Hitler’s doctors and personal physician categorically said there was nothing wrong with his testicles, casting uncertainty on the subject and forcing me to put way more effort than I would like to in writing about Hitler’s balls. During World War II, there was actually a very popular song amongst the British called "Hitler Has Only Got One Ball", usually put to the tune of the “Colonel Bogey March”. Given the complete lack of contemporary proofs of his monorchidism, the most likely explanation was that no, Hitler did not really had just had one testicle, and that rumour started thanks to a folk song. So in a way, the internet was always part of humanity.

Sniper Elite III

We’re starting with Sniper Elite III because it takes place in 1942, making it the first chronological entry in the series. The DLC pack adds two scenarios: one where the player needs to save Winston Churchill from a German assassination attempt, and one where we must shoot Hitler in the balls. Guess with which one we’re gonna start?

Winston Churchill had a few assassination plots against him, what with being the leader of the United Kingdom and kicking Nazis’ asses left and right and all that. In this fictional scenario, Karl returns to Siwa Oasis in January 1943 to uncover the identity of Churchill's would-be assassins. By this point in time (immediately after Sniper Elite III’s ending), the oasis had been captured by the Allies, making it different from the main game’s mission taking place in the same spot against Axis troops.

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Death screams sound more angry in German.

In real life, the Siwa Oasis in Western Egypt is a beautiful locale that saw no battles or garrisons during World War II, making the premise for this mission anachronistic. Fairburne learns the identity of the assassins and their leader, and quickly skidaddles to the assassins' base in the Rif mountains in Morocco. Like Siwa Oasis, the Rif mountains are a mountainous region (no shit) in northern Morocco that saw exactly zero wars or fights during WWII, which would probably make it a great place for a lair of assassins.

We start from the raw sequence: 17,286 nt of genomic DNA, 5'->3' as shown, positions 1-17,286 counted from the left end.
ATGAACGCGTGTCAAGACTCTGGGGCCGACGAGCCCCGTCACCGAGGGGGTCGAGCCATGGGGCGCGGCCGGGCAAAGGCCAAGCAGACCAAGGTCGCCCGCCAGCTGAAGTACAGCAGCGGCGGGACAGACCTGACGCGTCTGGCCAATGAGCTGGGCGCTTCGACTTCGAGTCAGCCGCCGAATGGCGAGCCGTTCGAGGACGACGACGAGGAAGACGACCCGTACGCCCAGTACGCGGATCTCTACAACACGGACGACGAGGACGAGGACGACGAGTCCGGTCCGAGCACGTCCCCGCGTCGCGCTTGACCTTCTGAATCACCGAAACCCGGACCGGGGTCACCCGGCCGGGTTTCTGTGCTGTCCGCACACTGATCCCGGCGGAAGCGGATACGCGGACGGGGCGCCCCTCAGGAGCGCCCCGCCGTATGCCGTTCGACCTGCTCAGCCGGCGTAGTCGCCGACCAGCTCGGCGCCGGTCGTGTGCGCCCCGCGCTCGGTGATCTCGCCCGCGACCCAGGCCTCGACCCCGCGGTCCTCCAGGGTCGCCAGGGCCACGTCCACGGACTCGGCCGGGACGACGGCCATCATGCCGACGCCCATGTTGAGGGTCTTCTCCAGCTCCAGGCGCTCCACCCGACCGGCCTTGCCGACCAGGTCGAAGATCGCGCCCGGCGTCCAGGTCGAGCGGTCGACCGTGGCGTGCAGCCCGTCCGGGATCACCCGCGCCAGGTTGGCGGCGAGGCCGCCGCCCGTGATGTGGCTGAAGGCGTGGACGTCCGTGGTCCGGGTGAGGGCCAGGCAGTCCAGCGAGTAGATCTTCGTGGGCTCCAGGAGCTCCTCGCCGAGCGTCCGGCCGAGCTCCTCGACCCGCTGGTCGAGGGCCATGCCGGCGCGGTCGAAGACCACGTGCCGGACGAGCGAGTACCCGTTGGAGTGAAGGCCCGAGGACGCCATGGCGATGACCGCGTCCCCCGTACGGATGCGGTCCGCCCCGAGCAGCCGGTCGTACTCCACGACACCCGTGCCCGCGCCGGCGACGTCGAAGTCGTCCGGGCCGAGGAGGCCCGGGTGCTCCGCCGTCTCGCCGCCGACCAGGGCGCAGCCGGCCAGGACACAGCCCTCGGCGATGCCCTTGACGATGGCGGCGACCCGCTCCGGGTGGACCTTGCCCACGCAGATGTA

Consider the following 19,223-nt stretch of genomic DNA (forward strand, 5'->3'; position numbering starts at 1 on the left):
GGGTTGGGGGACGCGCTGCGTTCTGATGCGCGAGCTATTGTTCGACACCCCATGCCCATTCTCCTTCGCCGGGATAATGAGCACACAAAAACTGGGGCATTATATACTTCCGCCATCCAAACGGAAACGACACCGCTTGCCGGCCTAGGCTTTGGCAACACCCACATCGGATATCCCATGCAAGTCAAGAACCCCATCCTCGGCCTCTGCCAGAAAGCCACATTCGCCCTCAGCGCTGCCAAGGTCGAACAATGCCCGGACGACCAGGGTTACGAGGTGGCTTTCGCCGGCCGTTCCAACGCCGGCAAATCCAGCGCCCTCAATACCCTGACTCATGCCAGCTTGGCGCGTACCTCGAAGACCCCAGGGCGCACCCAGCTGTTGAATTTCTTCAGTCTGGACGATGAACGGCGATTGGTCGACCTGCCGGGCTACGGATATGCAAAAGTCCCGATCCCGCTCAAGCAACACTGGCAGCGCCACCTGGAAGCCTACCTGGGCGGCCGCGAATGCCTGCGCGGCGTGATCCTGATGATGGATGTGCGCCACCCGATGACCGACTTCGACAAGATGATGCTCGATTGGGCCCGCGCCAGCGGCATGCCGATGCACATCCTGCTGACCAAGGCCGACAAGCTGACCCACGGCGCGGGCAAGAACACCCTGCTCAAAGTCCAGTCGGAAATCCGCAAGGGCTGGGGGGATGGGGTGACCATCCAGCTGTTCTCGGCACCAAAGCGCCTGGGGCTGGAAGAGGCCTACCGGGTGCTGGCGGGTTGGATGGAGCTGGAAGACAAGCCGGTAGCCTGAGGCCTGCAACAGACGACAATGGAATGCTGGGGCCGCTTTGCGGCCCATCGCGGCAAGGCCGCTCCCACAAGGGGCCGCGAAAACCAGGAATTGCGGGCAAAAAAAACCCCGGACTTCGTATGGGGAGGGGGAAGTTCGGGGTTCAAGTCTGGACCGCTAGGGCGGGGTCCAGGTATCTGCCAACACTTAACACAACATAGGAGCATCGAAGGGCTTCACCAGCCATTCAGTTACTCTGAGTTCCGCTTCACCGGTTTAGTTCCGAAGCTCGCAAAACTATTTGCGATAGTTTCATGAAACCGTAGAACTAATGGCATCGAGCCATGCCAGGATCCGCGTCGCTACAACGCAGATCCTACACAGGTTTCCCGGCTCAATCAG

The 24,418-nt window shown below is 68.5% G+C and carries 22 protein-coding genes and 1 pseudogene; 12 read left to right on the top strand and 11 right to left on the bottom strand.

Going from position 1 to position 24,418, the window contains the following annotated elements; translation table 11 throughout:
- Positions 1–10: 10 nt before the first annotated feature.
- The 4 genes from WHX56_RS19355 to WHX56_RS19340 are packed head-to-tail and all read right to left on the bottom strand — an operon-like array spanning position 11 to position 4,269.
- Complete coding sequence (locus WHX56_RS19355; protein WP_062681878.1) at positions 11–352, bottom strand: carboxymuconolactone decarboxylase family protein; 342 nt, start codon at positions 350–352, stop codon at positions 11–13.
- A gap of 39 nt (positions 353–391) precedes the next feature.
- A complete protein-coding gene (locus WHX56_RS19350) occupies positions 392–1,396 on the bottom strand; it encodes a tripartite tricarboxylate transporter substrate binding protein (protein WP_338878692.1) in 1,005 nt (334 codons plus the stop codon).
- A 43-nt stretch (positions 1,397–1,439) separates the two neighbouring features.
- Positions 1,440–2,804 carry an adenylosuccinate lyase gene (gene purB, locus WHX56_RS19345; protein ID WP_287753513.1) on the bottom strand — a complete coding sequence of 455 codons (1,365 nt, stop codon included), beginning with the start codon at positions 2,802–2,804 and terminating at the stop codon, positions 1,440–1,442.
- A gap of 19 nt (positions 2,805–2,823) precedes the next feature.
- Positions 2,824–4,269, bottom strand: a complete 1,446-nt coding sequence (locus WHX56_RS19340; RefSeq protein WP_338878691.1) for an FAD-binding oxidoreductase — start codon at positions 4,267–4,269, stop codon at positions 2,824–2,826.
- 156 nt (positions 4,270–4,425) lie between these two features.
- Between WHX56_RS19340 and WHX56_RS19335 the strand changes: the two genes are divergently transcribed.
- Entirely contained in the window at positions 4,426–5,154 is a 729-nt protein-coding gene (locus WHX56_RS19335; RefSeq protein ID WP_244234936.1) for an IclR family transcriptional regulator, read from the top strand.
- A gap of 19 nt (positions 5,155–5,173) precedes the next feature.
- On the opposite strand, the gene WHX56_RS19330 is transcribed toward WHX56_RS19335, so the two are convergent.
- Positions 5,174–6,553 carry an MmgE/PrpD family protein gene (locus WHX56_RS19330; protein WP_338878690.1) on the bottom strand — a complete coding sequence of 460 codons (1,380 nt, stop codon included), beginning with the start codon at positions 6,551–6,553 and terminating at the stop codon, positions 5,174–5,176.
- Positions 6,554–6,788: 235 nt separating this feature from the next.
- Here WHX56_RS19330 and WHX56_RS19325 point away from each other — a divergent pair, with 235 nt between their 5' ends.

Fairburne infiltrates the Axis base and finds out the assassination will take place in the Casablanca Conference. He rushes there and eliminates all Axis threats, including a fictional sniper called Raubvogel (German for “bird of prey”) who wears a surprisingly real armour carapace meant to stop bullets but seldom employed in the field. His mission successful, Karl goes away and Churchill lives to fight another day.

The real Conference, held in Casablanca, French Morocco in January of 1943, was very uneventful. Churchill met U.S. President Franklin D. Roosevelt, and the two talked about the plans for Allied cooperation and set in stone that the war was only ending once the Axis powers gave up via an “unconditional surrender”. While there were wacky real life plots like “death by chocolate” to take Winston out, the DLC’s story is fictitious but surprisingly drew inspiration from a real assassination attempt.

Operation Long Jump was an alleged German plan to simultaneously assassinate Joseph Stalin, Winston Churchill, and Franklin Roosevelt at the Tehran Conference in 1943, and it arguably serves as the idea from where Rebellion seems to have spun the Save Churchill missions. The Tehran conference took place just 10 months after Casablanca, in November of 1943, and the assassination attempt was foiled by Soviet agents before it could be launched. Given the only evidence that it even existed comes from Soviet sources, there is heavy scepticism about its veracity, but it nonetheless stands as a strong contender for the inspiration of Save Churchill’s plot.

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Another Russian lie? Impossible!

Back to the subject everybody knows and loves, Hitler’s ball (or balls, we talked about this already) can be shot in the second scenario of Sniper Elite III’s DLC, “Hunt the Grey Wolf”. Taking place in the port city of Tobruk in an unspecified time, the mission sees Karl following a lead that the Führer may be visiting the town. Our sniper elite must find intel that confirms if the target is really Hitler or a body double, and then take him out (or not).